NYC Is Looking for Artists to Honor Four Influential Women

New York City’s Department of Cultural Affairs (DCLA) is looking for artists to design four monuments honoring influential women in the city’s history. Initially announced in March 2019, projects to build monuments dedicated to Helen Rodríguez Trías, Elizabeth Jennings Graham, Billie Holiday, and Katherine Walker are finally resuming progress after being stalled by the COVID-19 pandemic.

Now, artists have until the end of the year to submit their proposals for these historical tributes, contending with the city’s longtime underrepresentation of historical women in its public art program. Currently, only eight of the nearly 150 public monuments of notable figures across the city portray women. The delayed projects are spearheaded by She Built NYC — an initiative first launched in 2018 in order to address gender inequality in New York’s monuments and sculptures.

The new artworks will be installed in four out of the five boroughs. At Lincoln Medical Center in downtown Bronx, a tribute to Helen Rodríguez Trías, the first Latinx president of the American Public Health Association, will recognize her advocacy work in reproductive rights and HIV/AIDS care and prevention. In Manhattan, a memorial will honor the legacy of Elizabeth Jennings Graham, a schoolteacher who challenged racial segregation in 1854 when she boarded a streetcar that refused to accept Black passengers and ultimately helped end transit segregation in the city. An homage to Eleanora Fagan Gough, better known as Billie Holiday, will spotlight the celebrated jazz singer in her former Queens neighborhood at the Jamaica Performing Arts Center, a venue located near many of the clubs at which she used to perform. And on Staten Island’s North Shore, a monument in memory of former lighthouse keeper Katherine Walker will celebrate her 35-year-long career during which she was credited with saving at least 50 lives.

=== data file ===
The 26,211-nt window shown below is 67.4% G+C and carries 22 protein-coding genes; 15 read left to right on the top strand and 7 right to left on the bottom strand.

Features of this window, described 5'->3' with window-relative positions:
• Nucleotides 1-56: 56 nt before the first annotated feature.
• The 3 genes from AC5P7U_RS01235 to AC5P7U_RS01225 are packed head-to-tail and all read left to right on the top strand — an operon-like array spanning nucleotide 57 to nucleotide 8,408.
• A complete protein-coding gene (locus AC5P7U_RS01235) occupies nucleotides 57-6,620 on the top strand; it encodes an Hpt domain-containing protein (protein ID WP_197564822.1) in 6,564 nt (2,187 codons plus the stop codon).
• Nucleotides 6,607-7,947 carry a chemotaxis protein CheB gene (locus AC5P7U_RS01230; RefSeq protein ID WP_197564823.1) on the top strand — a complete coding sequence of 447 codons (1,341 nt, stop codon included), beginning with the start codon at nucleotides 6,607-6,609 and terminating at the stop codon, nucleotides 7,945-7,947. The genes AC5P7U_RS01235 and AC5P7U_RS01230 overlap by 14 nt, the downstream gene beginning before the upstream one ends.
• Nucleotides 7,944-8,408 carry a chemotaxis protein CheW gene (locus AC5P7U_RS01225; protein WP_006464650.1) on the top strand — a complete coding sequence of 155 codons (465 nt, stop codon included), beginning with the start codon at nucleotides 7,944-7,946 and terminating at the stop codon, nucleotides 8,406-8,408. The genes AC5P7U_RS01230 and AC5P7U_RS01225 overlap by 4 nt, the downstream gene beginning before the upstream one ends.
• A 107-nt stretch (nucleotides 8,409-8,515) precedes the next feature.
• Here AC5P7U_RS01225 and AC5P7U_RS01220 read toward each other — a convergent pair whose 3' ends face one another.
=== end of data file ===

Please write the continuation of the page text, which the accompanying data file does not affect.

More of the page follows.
Last summer, the New York City Public Design Commission unanimously approved Amanda Williams’s and Olalekan B. Jeyifous’s design for a monument of former United States Representative Shirley Chisholm, the first African-American woman elected to Congress and to run for the presidential nomination in a major party.

Anticipated to be completed by 2027, this monument will be situated at the southeast entrance to Brooklyn’s Prospect Park alongside a new welcome center.

While the relaunch of She Built NYC’s projects is an important opportunity to commemorate New Yorkers whose work has previously been unacknowledged, it follows a rocky recent history in the city’s efforts to diversify its public art.

In August 2020, a 14-foot-tall bronze statue of women’s rights pioneers Susan B. Anthony, Elizabeth Cady Stanton, and Sojourner Truth was unveiled in Central Park, becoming the first sculpture in the park’s 167-year-history to feature historical women (unlike the various statuary tributes to fictional characters, like Alice in Wonderland and Mother Goose). However, the final result took more than a year of deliberations and an entire redesign of the original proposal due to its exclusion of suffragists of color.

Delays have also been an issue in projects announced by She Built NYC, such as the forthcoming monument honoring LGTBQ+ activists Sylvia Rivera and Marsha P. Johnson first announced in 2019. Postponed to a later date yet to be announced, activists took the matter into their own hands on the trans activist’s birthday in 2021 by installing a guerilla bust of Johnson near the Stonewall Inn.

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